The homeopathic remedy, Pulsatilla, is prepared from the windflower — or, pasque flower plants. It connects well with fair-complexioned individuals with a mild and timid temperament, who cry easily and are prone to sudden mood swings. Or, go rapidly from happiness to despondence and vice versa in all that they do. Like the windflower, swaying ‘in tune’ with the changing direction of the wind.
Pulsatilla is predominantly a women’s remedy. It connects, as already cited, positively with gentle, timid women, who are prone to tears — at the drop of a thought. In other words, temperamental women who have mood swings, veering from cheerfulness to grief, in every area of life, are likely to benefit from this remedy.
Interestingly though, Pulsatilla women also have the ability to contain their emotional canvas and put a latch on their feelings, pretending as if nothing happened. What may reveal their emotional upheaval is their weepiness in the wake of a marginally stressful occurrence.
Pulsatillas make the best story-tellers, embellishing their experiences with physical and emotional nuances and other details. They are likely to well up their tears while listening to music, or watching a film, or distressing news on TV. Pulsatillas are also impossible romantics — they love gifts and presents. They may be moved to tears by a thoughtful gift, or an act of kindness, or words of sympathy. Yet, deep down, they are not entirely as they appear on the surface. They hold and preserve negative emotions for far too long — they nurse feelings of rancour and bitterness, or feel peeved for eternity. They neither forgive nor forget. Often, and for no real reason, they feel envious, distressed, dejected and nervous.
Think of Pulsatilla, when someone catches a cold, or presents with chillblains after getting their feet wet in a downpour. Pulsatilla is apparently a useful remedy for coryza (colds) with a blocked right nostril, alongside a pressing pain at root of nose. There is often loss of smell. There may also be large green, fetid scales in the nose with stoppage in evening. There may be a yellow mucous, which tends to be more profuse in morning. The individual may report of a bad smell in the nose — as of old catarrh. The inference is obvious: Pulsatilla is often prescribed for a ripe cold, chronic sinusitis, and other upper respiratory tract infections, such as bronchitis.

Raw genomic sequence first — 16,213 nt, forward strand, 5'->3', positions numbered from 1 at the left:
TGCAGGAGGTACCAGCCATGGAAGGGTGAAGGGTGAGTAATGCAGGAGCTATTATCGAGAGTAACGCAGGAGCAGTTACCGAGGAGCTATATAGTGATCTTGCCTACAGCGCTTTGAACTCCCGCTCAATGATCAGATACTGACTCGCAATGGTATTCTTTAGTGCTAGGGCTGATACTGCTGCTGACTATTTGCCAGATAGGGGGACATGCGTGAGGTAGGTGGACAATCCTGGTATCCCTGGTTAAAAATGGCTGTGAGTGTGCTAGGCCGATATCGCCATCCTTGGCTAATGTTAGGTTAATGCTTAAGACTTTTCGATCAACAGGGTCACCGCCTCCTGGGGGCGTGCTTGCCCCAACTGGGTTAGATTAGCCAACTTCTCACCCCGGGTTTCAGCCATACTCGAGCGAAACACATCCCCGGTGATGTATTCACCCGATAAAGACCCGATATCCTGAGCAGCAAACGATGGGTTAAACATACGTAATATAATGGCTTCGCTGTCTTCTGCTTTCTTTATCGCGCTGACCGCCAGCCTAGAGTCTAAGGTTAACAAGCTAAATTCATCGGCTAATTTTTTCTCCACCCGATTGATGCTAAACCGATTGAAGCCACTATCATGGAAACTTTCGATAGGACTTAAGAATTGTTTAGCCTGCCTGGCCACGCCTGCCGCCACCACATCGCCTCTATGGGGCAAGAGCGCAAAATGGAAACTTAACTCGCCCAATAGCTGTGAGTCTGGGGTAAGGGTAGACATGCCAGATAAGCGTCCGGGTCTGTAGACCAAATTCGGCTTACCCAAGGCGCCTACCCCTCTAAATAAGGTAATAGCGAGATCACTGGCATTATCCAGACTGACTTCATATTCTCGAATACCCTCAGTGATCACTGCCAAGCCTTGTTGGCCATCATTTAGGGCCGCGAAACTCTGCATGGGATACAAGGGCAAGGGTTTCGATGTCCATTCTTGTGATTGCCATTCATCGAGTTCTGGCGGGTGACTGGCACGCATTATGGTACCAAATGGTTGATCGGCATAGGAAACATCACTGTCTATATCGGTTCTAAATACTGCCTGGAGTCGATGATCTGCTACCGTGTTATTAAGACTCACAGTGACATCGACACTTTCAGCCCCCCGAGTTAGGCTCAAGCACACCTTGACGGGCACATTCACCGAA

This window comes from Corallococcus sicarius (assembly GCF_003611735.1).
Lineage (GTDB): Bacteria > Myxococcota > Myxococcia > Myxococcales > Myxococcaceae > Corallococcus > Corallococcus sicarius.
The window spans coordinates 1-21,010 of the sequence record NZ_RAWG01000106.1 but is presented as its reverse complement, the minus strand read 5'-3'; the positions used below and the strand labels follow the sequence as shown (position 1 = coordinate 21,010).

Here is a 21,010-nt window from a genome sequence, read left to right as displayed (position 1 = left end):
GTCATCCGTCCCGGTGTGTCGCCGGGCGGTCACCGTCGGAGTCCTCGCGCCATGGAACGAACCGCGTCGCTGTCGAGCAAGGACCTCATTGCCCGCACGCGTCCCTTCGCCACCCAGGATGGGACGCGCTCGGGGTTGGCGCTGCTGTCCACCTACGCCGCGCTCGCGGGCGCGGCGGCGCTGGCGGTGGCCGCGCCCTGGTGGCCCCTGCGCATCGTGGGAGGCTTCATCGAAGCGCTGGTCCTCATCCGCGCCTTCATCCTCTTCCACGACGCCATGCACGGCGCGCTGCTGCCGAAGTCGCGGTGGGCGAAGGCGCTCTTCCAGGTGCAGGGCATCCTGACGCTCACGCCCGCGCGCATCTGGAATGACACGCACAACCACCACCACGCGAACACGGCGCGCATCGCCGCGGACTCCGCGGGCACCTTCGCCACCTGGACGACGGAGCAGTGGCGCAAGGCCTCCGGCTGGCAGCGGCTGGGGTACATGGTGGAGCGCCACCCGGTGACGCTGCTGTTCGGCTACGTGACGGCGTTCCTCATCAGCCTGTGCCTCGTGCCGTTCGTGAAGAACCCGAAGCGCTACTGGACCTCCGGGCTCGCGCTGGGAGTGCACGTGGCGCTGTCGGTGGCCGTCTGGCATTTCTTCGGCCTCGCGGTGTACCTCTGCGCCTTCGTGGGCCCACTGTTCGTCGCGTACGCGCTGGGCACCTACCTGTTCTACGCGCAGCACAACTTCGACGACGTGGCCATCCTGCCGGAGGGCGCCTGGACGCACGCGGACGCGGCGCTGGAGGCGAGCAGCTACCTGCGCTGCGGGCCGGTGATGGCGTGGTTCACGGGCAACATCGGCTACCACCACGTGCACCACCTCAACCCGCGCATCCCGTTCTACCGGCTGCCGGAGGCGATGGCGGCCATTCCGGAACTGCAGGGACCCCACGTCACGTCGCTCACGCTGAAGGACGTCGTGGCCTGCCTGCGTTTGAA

It is also useful for thick mucous discharges that can occur for any reason including conjunctivitis, stye, and blocked tear ducts. Some clinicians suggest that Pulsatilla may be a useful remedy for dry eyes, or what is called Sjögren’s syndrome.
For a classical woman’s remedy, Pulsatilla is indicated for amenorrhœa (lack of menses), or suppressed menses, from ‘wet feet,’ and nervous weakness. It is, likewise, useful for tardy menses — periods which are too late, scanty, thick, dark, clotted, changeable, and intermittent. The complaints may be accompanied by chilliness, nausea, downward pressure with pain. Leucorrhœa (white discharge) is often acrid, burning, and creamy, with pain in the back, followed by a tired feeling. There may be diarrhoea, during or after menses. Pulsatilla also makes a truly effective remedy for painful periods — right from menarche to menopausal syndromes — that cause spasms and emotional upheaval.
Pulsatillas are most likely dogmatic with a strong, inflexible outlook. They tend to be somewhat straitlaced and can take recourse in religion. They are judgmental and intolerant of minor personal misdemeanour, especially of a sexual nature. The offender may, in all probability, be ‘crossed off’ their list.
Nervous and fearful, Pulsatillas suffer from a dread of the dark, ghosts, physical illness, medical treatment and death. Prone to nightmares — of vivid dreams that can result in bouts of screaming, Pulsatillas can become so anxious that they will try to avoid going to sleep. They may demand leaving the lights on, or having something solid to hold on to — be it a stick, or teddy bear.
A smile, a gift or even a warm hug quells their fears, dispels their qualms and they settle down happily. They relish a calm environment, a cozy home and dollops of kindness all around. They enjoy fresh air — so much so, be it rain or shine, they prefer to keep the windows open. They detest stuffy, closed, air-conditioned spaces. They are fond of dry cold air, not wet cold weather; they hate getting wet in the rain.
Although often plump, Pulsatillas have an aversion to rich foods like clarified butter. They prefer cold to hot food, believing it to be better for health. So, when you see a fair, overweight lady munching on burgers, and seemingly and overtly moody, verging on tearfulness, think of Pulsatilla. A homeopathic remedy for grief or bereavement, Pulsatilla is often prescribed when someone, especially a woman describes ‘never feeling well’ after such and such incident, or event, and after menopause.
The essence of Pulsatilla is its ‘quiet’ unpredictability. While Pulsatillas take pride in their own identity, they can be influenced to shape themselves in tune with what others want of them or from them and fulfil their roles the best they can.
They function best in the presence of kind-hearted support, or encouragement. Their trademark of blushing easily is an unspoken, yet heartfelt appeal for unconditional affection and sympathy.